Home' NZMJ Digest : NZMJ Digest Issue 87 Contents Another patient said ‘I asked the doctor to write down what was my
illness and why I am in hospital. The doctor left a hand-written note. This
was great, I then felt as if I knew what I needed to know.’
‘These positive relationships with staff appear to encourage patients to
use the call button and raise concerns immediately when needed. The data
and analysis has shown that tikanga Māori concepts such as whanaunga-
tanga and manaakitanga are critical in delivering safe and effective care for
patients and whānau,’ says Dr Psirides.
Whanaungatanga (building a relationship connection with others) can be
characterised by staff introducing themselves to patients, explaining why
they are there, and treating the patient with familiarity and warmth.
Manaakitanga (care, hospitality) between clinicians and patients is also
important. Manaakitanga can be characterised by clinicians taking the
time to explain medical matters to patients and whānau, being gentle and
caring, not rushing, and ensuring the patient feels safe.
The project also highlighted that consulting doctors and house officers
don’t tend to introduce themselves to the patient and their whānau.
‘The simple action of doctors introducing themselves can help to build
connection and break down barriers. This helps patients and whānau feel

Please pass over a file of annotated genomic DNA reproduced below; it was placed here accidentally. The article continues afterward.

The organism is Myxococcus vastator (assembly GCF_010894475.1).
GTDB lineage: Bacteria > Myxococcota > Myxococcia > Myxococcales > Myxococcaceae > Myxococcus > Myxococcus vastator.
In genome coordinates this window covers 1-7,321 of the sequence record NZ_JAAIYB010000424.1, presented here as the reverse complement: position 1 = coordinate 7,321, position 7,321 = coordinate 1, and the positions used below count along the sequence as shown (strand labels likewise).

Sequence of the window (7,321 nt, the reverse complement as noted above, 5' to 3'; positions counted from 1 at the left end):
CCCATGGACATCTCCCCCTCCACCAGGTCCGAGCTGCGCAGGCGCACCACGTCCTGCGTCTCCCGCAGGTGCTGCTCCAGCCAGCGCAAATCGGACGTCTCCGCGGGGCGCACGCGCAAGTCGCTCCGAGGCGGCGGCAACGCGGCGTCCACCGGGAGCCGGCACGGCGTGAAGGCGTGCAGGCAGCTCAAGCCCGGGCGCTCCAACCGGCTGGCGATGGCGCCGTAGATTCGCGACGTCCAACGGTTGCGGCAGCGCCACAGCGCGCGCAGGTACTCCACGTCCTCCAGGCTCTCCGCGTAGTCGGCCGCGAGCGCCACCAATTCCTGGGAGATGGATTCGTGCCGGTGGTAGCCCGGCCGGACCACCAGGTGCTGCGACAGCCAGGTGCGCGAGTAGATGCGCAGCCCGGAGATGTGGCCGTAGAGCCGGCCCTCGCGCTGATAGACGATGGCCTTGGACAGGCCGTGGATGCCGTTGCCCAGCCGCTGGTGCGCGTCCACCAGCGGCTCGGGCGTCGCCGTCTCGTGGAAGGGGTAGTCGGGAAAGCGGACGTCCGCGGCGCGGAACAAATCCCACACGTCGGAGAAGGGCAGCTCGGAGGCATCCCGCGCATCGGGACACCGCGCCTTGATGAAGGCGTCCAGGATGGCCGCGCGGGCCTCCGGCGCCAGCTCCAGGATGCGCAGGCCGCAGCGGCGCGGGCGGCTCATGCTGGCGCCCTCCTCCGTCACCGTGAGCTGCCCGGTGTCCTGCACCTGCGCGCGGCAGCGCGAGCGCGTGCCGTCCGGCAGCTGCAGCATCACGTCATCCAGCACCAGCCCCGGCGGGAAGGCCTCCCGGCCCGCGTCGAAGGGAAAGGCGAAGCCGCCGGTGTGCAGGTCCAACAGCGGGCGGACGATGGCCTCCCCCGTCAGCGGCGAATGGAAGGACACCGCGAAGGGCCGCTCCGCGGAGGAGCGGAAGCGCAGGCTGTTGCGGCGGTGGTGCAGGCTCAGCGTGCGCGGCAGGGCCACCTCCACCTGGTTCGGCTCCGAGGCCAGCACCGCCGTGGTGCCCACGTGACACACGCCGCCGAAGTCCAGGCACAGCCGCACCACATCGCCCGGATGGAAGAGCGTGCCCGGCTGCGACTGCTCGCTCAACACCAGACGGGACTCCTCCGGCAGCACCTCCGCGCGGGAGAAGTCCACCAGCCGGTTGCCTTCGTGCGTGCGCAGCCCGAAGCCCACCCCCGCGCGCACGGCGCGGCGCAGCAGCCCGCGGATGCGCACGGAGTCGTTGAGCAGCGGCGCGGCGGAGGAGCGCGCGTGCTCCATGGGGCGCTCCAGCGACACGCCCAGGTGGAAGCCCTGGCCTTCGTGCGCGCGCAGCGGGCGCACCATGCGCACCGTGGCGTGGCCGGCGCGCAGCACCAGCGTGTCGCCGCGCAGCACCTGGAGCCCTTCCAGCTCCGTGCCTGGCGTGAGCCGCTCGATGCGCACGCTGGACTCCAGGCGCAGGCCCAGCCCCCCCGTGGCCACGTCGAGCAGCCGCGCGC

more comfortable about escalating concerns if needed.
‘Another reason that was highlighted for delayed escalation is due to
patients not wanting to be hōhā (a nuisance). Identifying this is useful for
understanding some of the barriers patients face,’ says Dr Psirides.
Ria Earp, the chair of the Commission’s Te Rōpū Māori (Māori advisory
group) says ‘the approach to patient safety used in the kaupapa Māori
ward could benefit far more patients, both Māori and non-Māori, if it was
introduced into the wards we call ‘mainstream’.
‘When bringing these successful elements into health care it is important
to have high-level management support the application of tikanga Māori
principles in wards, and staff who are familiar with demonstrating
regional tikanga Māori principles,’ she says.
1. Gerdik C, Vallish RO, Miles K, Godwin SA, Wludyka PS, Panni MK. 2010.
Successful implementation of a family and patient activated rapid
response team in an adult level 1 trauma center. Resuscitation 81(12):
1676–81. URL: https://www.ncbi.nlm.nih.gov/pubmed/20655645.
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